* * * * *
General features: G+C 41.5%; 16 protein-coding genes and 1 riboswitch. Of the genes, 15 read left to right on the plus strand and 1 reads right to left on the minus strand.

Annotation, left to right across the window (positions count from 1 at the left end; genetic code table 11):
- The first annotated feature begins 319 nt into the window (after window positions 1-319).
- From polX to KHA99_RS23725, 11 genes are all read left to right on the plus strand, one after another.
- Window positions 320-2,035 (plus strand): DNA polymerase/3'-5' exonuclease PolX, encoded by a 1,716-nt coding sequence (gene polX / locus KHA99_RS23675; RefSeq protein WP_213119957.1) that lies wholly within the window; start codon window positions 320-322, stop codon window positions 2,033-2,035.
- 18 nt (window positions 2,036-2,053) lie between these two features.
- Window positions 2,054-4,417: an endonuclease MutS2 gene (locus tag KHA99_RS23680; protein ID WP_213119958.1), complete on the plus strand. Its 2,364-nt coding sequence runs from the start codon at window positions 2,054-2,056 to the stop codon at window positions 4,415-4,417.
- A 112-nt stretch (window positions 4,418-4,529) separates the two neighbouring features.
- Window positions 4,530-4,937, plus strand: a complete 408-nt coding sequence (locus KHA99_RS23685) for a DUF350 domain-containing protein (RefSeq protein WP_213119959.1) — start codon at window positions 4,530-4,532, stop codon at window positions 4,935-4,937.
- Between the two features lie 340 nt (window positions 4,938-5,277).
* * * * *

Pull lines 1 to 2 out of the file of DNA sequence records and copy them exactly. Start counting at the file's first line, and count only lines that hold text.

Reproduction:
General features: G+C 41.5%; 16 protein-coding genes and 1 riboswitch. Of the genes, 15 read left to right on the plus strand and 1 reads right to left on the minus strand.

Annotation, left to right across the window (positions count from 1 at the left end; genetic code table 11):